Okay, I swear it sounds much better in Chinese. It’s supposed to be a euphemism: the beautiful and glistening sticky rice covers the meatballs so that they look like pearls. Well, not only do these meatballs look good but they are also delicious. I grew up eating pearl meatballs. Meatballs are generally associated with comfort food, so think about how much fun these meatballs would be. Tender on the inside and chewy on the outside. If you like sticky rice, you can’t go wrong with pearl meatballs.


by Celia Sin-Tien Cheng
February 13, 2006

Stir-fried Bean Sprouts with Chilis


dried scallops, red chili and a touch of Taiwanese rice wine

I’m sure you are thinking, “Bean sprouts. What’s the big deal? They’re cheap and don’t have much taste.” I think bean sprouts suffer a bad rep due to the western creation of chop suey. Shida’s wife, Benrei, will spend an hour cleaing the mung bean sprouts, making sure that the heads are removed and only the clean body sprouts are remaining. Yes, this can be a truly labor-intensive dish. Like the Kuo’s, this is a subtle and understated dish. Shida stir-fries the sprouts with dried scallops (a popular ingredient to add to vegetable dishes), which adds a rich flavor, red chili peppers, which aren’t really spicy, and a dash of Taiwanese rice wine. This dish is so clean-tasting you feel like you are cleansing your soul with every bite you take. The sprouts are slightly crunchy in texture but so easy to eat that they just glide down your throat. Believe me, you’ve never imagined that you could be asking for seconds or thirds of bean sprouts, but you’re bound to not get enough of Shida’s. Bean sprouts are another essential dish on a Chinese New Year’s Eve dinner menu as we take the "sprouting" meaning very literally and hope to prosper by eating this vegetable.


by Celia Sin-Tien Cheng
February 13, 2006

steamed white snapper


ginger, scallion, sesame oil, soy sauce and ginko nuts

For Chinese New Year, you must have fish. Phonetically, the word for fish sounds the same as the word “excess.” So in order to have excess this year, as in to be prosperous, you must have fish. Steamed fish usually comes whole, but Shida makes a variation using fillets. He still cooks it the traditional way with ginger scallion and soy sauce and adds a touch of ginko nuts. Each of the fillets was placed in a small seashell dish. The fillets didn’t lose any of the taste that the whole fish would have retained, and the circular theme of the plates stayed in sync with tradition circles are another big theme during Chinese New Year as they signify reunions. We want to make sure that we always return to share joyous meals and occasions with our loved ones.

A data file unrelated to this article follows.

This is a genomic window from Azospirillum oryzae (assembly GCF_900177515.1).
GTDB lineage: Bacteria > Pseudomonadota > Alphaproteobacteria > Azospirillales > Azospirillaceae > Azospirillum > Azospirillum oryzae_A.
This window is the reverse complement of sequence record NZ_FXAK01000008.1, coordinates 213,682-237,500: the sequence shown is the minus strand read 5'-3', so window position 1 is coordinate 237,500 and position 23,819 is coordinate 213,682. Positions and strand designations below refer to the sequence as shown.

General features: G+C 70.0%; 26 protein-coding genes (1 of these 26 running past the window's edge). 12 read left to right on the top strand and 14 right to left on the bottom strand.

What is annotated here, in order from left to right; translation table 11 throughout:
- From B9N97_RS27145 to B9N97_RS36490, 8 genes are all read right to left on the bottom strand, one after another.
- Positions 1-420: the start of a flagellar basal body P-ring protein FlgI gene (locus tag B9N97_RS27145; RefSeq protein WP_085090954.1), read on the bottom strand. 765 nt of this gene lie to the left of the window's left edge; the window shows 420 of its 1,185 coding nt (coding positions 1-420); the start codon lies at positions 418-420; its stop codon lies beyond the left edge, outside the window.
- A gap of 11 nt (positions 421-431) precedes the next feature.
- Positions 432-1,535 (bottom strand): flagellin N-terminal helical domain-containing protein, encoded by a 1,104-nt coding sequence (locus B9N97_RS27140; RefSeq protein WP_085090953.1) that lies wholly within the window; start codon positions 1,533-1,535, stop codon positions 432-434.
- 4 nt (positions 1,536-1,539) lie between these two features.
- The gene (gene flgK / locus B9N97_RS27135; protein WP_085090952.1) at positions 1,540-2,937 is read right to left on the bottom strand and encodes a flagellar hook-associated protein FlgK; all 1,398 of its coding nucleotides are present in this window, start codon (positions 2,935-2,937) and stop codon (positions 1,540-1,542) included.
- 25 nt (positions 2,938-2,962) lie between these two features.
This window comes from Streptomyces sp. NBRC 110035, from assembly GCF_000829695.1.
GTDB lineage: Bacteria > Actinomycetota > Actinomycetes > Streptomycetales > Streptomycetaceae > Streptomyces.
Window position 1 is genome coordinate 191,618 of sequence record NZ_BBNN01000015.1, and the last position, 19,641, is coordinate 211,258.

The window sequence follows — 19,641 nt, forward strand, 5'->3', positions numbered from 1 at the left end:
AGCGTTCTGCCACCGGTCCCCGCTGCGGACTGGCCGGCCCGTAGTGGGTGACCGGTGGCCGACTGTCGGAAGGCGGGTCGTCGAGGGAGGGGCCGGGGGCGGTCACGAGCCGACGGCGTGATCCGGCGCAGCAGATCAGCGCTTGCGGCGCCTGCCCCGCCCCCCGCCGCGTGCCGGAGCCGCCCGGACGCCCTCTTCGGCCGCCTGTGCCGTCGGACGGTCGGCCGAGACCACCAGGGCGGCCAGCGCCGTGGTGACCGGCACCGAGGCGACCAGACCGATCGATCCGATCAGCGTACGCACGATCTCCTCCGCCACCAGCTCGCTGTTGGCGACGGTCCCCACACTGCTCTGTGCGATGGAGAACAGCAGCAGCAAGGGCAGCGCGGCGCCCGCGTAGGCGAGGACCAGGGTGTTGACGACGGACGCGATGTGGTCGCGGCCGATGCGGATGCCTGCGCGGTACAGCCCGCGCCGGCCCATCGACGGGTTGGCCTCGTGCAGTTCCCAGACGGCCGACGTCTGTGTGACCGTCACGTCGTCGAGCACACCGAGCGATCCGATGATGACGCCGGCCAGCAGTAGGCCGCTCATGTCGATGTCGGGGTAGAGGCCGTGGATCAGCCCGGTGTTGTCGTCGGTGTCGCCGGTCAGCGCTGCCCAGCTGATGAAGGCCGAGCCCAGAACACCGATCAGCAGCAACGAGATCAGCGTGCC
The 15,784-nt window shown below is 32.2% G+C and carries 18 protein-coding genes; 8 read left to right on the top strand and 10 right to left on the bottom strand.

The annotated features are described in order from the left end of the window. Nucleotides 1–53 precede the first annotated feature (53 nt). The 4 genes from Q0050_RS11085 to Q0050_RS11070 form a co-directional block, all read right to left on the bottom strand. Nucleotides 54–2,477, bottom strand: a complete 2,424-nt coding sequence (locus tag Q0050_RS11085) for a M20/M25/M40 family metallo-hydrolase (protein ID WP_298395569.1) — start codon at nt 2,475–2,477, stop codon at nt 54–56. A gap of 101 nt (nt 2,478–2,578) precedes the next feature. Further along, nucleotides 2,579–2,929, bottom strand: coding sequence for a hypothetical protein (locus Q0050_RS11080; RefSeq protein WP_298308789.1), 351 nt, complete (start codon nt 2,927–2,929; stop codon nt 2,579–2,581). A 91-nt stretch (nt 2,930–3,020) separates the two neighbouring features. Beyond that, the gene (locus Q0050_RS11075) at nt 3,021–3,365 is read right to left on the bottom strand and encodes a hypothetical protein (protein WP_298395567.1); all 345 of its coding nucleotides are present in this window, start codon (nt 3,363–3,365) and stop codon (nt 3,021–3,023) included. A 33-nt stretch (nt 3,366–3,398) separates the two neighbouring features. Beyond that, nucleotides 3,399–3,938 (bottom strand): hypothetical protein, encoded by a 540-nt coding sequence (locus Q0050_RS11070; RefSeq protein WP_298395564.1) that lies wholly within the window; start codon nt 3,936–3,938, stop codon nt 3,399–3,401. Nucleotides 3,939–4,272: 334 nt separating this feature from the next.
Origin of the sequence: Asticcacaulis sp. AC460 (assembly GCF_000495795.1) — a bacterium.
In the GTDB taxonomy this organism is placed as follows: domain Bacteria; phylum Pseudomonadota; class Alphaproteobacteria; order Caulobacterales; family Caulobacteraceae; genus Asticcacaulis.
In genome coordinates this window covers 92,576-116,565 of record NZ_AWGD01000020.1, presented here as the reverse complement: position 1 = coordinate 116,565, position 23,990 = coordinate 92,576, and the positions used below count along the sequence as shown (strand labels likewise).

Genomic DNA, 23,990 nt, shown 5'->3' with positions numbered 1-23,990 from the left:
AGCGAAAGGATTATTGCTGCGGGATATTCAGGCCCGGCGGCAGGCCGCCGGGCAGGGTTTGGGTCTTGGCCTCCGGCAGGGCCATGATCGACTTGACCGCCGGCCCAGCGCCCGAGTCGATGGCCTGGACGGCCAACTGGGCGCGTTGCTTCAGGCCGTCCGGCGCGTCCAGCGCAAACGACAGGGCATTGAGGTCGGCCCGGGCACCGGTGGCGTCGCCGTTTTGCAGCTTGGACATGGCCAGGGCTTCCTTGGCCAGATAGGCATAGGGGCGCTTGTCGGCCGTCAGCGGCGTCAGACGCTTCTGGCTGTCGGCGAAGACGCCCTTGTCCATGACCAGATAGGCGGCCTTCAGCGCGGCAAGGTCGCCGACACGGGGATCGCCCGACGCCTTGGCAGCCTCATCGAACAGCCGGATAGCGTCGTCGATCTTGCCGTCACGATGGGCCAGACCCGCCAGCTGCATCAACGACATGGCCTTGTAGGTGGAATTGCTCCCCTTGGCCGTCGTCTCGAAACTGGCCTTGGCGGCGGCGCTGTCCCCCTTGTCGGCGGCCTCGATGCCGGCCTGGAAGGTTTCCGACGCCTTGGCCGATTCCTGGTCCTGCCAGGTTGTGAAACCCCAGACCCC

by Celia Sin-Tien Cheng
February 13, 2006

pork belly bun


sour mustard, ground peanuts and cilantro,
in Chinese white buns

This is a popular Taiwanese dish. The bun that sandwiches the pork belly and other ingredients is light and fluffy, like the skin of a char-sui bao, but completely smooth. Inside, along with a slice of soy sauce braised pork belly yummy! I live for pork belly are an array of flavors that you might find delightfully surprising: ground peanuts (powdery), sour mustard (which is pickled mustard greens) and cilantro. It’s a mixture of sweet, savory and sour flavors all held in check and balance by the neutral, steamed white bun. It tastes so good that you will want more than one, but never underestimate the power of the pork belly. You will be aching later if you decide to be a glutton.


by Celia Sin-Tien Cheng
February 13, 2006

Boiled Rabe at Shida's


dressed with sesame oil and sesame seeds, served cold

Chinese generally don’t eat cold dishes. We do have some starters like jellyfish and other cold cuts, but there is definitely no habit of eating vegetables cold. This dish is inspired by the Japanese ohitashi boiled spinach served cold with either sesame or soy sauce. Shida’s brilliance strikes once again as he chooses to forgo spinach and uses Chinese broccoli rabe instead, which is much softer in texture. Dressed in sesame oil and sesame seeds, this dish acted as a course in itself but also severed as palate cleanser between heavier dishes. Such a simple idea that makes you wonder how a vegetable could taste so light and so good.


by Celia Sin-Tien Cheng
February 13, 2006

mrs. kuo's noodle soup


dried shrimp, dried squid, black mushroom and
deep-fried shallots in chicken broth

Shida’s mother’s recipe for noodle soup is awesome. Here we have another demonstration of the Chinese using dried seafood like shrimp and squid to infuse rich flavor into a dish. Dried ingredients can keep for a long time around the house and act as easy flavor enhancers. Deep-fried shallots are used heavily in Taiwanese as well as other Southeast Asian cuisines. They add a lot of flavor to a dish without too much preparation. If I haven’t tired you out with all the superstitious talk, allow me one last insert: noodles are a symbol of long life. So don’t forget to have noodles on New Year’s Eve and on your birthday.


by Celia Sin-Tien Cheng
February 13, 2006

high mountain oolong tea


Taiwan is famous for it’s sophisticated and diversified crops of oolong tea. Just as one studies and tastes wines, there is an enormous amount of information to learn about teas, and to taste them is an even better treat. Like wine, you can judge a tea by its color and nose too. The fun part about tea is that there are definite etiquettes and ceremonies one can perform. The High Mountain Oolong tea Shida brought back from Taiwan is of extremely high quality and pricey. This tea has a mild natural taste and is not that bitter. It should be brewed to a nice golden hue, and it leaves a pleasant and lasting aftertaste. At the end of a meal, enjoying some tea with interesting conversation is a relaxing way to wind down from a fabulous meal.


Comments (1)

Farina Kingsley

Dec 2, 08:29 PM

Was introduced to your site from the Director of PR Ritz-Carlton Singapore.